The introduction of the sulphonamides in the 1930s was seen as an immensely important advance in the treatment of a wide range of bacterial diseases. But there had been so many false alarms and disappointments with other treatments in the past that it was clear that formal clinical trials were needed to assess these new drugs.
At the time, most clinical trials relied on comparing morbidity or mortality in current patients treated with a new treatment with that in apparently similar, past patients – ‘historical controls’ – who had either received another treatment, or no treatment.
Comparisons of current patients given new treatments with ‘historical controls’ can yield trustworthy results when the differential effects of the two treatments are dramatic (Glasziou et al. 2007). But it began to be recognized during the 1930s that such comparisons were not a reliable indicator of moderate treatment effects and differences. In these circumstances, deliberate steps were needed to ensure that the patients in treatment comparison groups were similar, so that ‘like would be compared with like’.
Reflecting a growing understanding of this principle, a growing number of clinical trials reported during the 1930s and 1940s used alternation or random allocation of patients to treatment comparison groups, with the objective of ensuring that ‘like would be compared with like’. The history of research on the sulphonamides during the 1930s and 1940s neatly illustrates the need for these different kinds of clinical trials. Studies using historical controls were sufficient to provide convincing evidence that sulphonamides had a dramatic effect on mortality from puerperal fever (Colebrook and Kenny 1936; Colebrook and Purdie 1937) and meningococcal meningitis (Banks 1939). More carefully controlled trials, using alternation of patients to treatment and control groups, showed that these new drugs also had worthwhile effects on erysipelas (Snodgrass and Anderson 1937a), pneumonia (Evans and Gaisford 1938; Anderson 1939; Menten et al. 1940) and plague (Wagle et al. 1941). However, studies using alternation also suggested that sulphonamides were unlikely to be useful for scarlet fever (Hogarth 1937; Schwentker and Waghelstein 1938), and some gastrointestinal disorders (Fletcher and Scadding 1945; Scadding 1945). In brief, the design of fair tests of the effects of sulphonamides depended on how large an effect, if any, these drugs had on each of the diseases for which they were considered.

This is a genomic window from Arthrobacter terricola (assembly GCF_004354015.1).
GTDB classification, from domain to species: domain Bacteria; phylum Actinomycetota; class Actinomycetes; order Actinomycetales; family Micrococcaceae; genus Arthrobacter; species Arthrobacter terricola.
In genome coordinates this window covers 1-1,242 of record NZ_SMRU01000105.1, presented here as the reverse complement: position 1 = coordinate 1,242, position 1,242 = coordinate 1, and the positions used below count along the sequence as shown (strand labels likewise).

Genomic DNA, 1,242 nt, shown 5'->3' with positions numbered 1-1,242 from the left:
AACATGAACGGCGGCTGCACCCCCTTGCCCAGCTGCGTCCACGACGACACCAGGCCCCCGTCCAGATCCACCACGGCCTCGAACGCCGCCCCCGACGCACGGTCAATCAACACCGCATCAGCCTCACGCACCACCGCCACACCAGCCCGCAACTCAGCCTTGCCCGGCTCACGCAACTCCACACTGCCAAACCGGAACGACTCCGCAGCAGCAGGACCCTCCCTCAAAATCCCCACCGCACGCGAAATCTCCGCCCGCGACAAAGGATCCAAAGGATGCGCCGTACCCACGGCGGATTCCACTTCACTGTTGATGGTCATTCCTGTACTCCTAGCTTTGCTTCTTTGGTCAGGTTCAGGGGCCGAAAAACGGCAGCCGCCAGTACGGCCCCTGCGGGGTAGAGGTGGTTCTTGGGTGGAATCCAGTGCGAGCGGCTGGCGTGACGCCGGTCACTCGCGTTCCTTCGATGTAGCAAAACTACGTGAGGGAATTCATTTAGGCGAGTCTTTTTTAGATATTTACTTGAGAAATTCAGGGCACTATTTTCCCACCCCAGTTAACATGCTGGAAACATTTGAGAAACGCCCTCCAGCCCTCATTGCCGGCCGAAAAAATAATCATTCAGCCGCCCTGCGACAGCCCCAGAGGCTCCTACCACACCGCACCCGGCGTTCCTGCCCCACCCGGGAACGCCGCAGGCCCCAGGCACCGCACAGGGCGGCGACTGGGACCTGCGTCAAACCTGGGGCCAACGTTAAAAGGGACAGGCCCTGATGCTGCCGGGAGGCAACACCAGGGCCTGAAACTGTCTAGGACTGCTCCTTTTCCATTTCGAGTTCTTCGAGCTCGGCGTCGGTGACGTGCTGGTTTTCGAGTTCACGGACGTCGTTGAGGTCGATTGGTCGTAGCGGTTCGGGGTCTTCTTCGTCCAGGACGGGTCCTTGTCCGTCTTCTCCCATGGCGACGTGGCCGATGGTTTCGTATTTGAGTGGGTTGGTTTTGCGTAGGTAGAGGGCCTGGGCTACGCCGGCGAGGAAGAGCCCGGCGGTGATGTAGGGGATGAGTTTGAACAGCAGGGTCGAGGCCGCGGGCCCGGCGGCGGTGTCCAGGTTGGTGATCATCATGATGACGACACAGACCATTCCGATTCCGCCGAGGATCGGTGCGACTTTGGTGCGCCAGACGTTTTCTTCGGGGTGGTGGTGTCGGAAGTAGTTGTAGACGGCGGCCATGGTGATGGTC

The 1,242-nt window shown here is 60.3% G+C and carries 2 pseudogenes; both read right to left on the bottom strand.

When the role of bacteria in infective diseases had become firmly established in the late nineteenth century there were, broadly speaking, two approaches to treatment. The first, and by far the largest, was a series of attempts to attack bacteria by techniques of passive or active immunization, and many of the earliest trials using alternation to generate comparison groups were done to assess the effects of such immunisation (Fibiger 1898; Bingel 1918; Bullowa 1928; Park et al. 1928; Cecil and Plummer 1930; Medical Research Council 1934). Passive immunisation consisted of injecting a patient suffering from a bacterial disease with serum from an animal (most often a horse) which had been given a series of injections of the bacterium in question to provoke the production of antibodies. The horse was, in effect, used as a factory for making antibodies which were given to the patient as injections of horse serum. The major snag of such passive immunisation was that horse serum was apt to produce dangerous anaphylactic reactions, known at the time as ‘serum sickness’ .
Active immunisation consisted of injecting the patient with bacteria which had been attenuated in such a way that they retained their ability to provoke antibody formation, but were too weak to provoke illness. Here, there was no danger of serum sickness, but it takes a considerable time for the body to produce antibodies. Active immunisation of healthy people is therefore an effective way of preventing a disease, but an ineffective form of treatment since the patient may die before active immunisation has had time to produce immunity.